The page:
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Shell’s Drilling ‘Went Wrong’ in 2012, Salazar Says

Shell’s Mishaps in Arctic Drilling Prompt U.S. Government Review
Shell's Kulluk mobile drilling unit is towed by the tugs Aiviq and Nanuq in 29 mph winds and 20-foot seas 116 miles southwest of Kodiak City, Alaska, Sunday, Dec. 30, 2012. Photographer: Chris Usher/U.S Coast Guard/AP Photo

U.S. Interior Secretary Ken Salazar said “things went wrong” in Royal Dutch Shell Plc’s oil exploration off Alaska’s Arctic coast in 2012 and the company might be unable to continue its work this year.

Salazar, who ordered an internal 60-day assessment yesterday of Shell’s drilling in the Beaufort and Chukchi seas, said potential damage to company’s Kulluk rig after it ran aground in a storm may force further delays in Arctic exploration.

“It’s troubling that there was such as series of mishaps,” Salazar said today after a Washington meeting of an offshore-drilling advisory panel. “There is a troubling sense I have that so many things went wrong.”

Shell spent about $4.5 billion in the past seven years seeking to drill in the Alaskan waters. On Dec. 31, the drill ship Kulluk broke free of a tugboat in a storm and was stranded on an uninhabited island until it was towed to a nearby harbor this week for examination.

“It may be that Shell isn’t even ready to move forward in 2013, because of assessments taking place of the Kulluk,” Salazar said.

Shell’s work also was set back when a containment dome designed to cap oil spills had difficulty getting U.S. certification and was damaged during tests in September. The drill ship Noble Discoverer slipped its mooring in July and drifted toward shore in the Aleutian Islands.

‘Not Prepared’

“We have seen enough accidents to know that right now Shell is not prepared to safely drill in the Arctic,” Representative Ed Markey, a Massachusetts Democrat, said in a statement yesterday.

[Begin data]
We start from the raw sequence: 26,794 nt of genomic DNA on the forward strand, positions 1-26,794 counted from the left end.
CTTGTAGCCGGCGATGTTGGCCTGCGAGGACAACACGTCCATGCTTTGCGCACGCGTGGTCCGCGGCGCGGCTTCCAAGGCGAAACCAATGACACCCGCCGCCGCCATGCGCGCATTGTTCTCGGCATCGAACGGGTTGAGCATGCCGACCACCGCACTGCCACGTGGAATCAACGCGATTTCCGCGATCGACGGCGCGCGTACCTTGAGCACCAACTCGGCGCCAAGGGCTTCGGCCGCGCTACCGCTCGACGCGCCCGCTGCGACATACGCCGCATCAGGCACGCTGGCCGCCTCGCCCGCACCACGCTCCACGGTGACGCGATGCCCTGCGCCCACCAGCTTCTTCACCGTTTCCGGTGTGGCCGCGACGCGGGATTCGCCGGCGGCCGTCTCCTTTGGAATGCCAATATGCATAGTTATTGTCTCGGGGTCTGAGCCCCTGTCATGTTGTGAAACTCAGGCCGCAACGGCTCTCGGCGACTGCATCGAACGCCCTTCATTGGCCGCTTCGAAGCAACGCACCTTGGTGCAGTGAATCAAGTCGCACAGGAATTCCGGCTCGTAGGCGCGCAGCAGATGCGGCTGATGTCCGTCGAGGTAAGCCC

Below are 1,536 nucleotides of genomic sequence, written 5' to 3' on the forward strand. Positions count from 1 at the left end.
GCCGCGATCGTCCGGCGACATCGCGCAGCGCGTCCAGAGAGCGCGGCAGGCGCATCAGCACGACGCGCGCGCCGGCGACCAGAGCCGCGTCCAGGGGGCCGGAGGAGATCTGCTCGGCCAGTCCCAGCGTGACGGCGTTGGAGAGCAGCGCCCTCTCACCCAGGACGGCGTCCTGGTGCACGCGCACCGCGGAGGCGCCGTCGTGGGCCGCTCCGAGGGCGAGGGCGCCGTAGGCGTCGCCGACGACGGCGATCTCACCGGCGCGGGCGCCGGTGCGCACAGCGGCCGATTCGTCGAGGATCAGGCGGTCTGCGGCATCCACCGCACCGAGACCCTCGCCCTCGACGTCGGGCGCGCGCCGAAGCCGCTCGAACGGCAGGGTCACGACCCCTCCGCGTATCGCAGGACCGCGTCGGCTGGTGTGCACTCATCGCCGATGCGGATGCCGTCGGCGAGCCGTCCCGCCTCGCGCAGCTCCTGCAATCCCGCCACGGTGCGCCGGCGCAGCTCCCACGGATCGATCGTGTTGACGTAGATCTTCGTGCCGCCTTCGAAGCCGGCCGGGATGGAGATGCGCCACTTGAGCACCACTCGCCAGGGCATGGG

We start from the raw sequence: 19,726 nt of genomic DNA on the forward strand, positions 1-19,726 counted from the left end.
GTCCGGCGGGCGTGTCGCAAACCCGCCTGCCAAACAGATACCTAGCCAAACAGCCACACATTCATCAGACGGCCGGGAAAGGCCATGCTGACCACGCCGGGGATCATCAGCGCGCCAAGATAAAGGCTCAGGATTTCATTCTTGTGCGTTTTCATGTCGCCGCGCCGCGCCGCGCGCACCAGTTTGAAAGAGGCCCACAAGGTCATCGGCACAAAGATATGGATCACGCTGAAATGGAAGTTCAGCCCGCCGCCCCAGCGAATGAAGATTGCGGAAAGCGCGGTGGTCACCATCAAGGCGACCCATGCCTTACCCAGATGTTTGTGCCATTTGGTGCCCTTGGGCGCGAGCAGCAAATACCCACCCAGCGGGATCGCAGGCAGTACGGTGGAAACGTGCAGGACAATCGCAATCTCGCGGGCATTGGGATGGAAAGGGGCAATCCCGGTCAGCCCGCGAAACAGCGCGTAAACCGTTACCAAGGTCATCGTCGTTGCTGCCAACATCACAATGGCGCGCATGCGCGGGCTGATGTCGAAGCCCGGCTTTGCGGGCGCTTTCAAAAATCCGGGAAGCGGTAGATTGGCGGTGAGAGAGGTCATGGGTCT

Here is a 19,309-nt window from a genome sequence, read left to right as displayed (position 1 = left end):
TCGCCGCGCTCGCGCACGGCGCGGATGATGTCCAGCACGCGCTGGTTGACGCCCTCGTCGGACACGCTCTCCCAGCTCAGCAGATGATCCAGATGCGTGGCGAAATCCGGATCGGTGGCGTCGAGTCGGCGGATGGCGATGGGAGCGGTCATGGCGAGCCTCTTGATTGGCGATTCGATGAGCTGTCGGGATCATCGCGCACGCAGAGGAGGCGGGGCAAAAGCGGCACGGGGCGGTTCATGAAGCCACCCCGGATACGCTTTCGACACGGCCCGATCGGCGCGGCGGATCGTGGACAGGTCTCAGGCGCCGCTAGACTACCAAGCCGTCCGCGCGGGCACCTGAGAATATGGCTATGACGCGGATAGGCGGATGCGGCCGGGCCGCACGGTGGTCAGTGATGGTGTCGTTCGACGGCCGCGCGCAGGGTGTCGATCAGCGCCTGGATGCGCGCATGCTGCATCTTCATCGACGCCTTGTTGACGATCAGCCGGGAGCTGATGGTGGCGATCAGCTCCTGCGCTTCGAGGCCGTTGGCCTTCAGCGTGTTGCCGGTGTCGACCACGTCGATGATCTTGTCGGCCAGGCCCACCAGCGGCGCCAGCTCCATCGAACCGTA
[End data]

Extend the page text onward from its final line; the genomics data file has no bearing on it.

The grounding of the Kulluk didn’t cause environmental damage and involved challenges in marine transportation, not Arctic drilling, Marvin Odum, president of Shell’s U.S. operations, said today at a Houston technology conference. Odum said he was “disappointed” the incident happened.

“Anything that doesn’t go exactly the way we want it to gives me pause,” he said. “We take this incident very, very seriously.”

The Interior Department assessment will help the company redouble its efforts, Kelly op de Weegh, a spokeswoman for The Hague-based company, said in an e-mail.

“We believe a review will demonstrate that the drilling operations went well,” she said. “It’s too early to speculate on any impacts to our ongoing exploration program. We will first complete an assessment of the Kulluk.”

Salazar was greeted by activists opposed to Arctic drilling when he arrived today at the meeting of the independent advisory panel today. He said the administration is committed to having exploration of oil in that region, but he wasn’t sure it would happen this year. According to Interior safety guidelines, Shell needs to have two rigs in the Arctic if it is drilling into “the hydrocarbon zone,” he said, referring to the reservoirs of oil.

“The Arctic is an area where our policy has been that we should move forward with the utmost of caution,” he said. “We need to find out what is there.”

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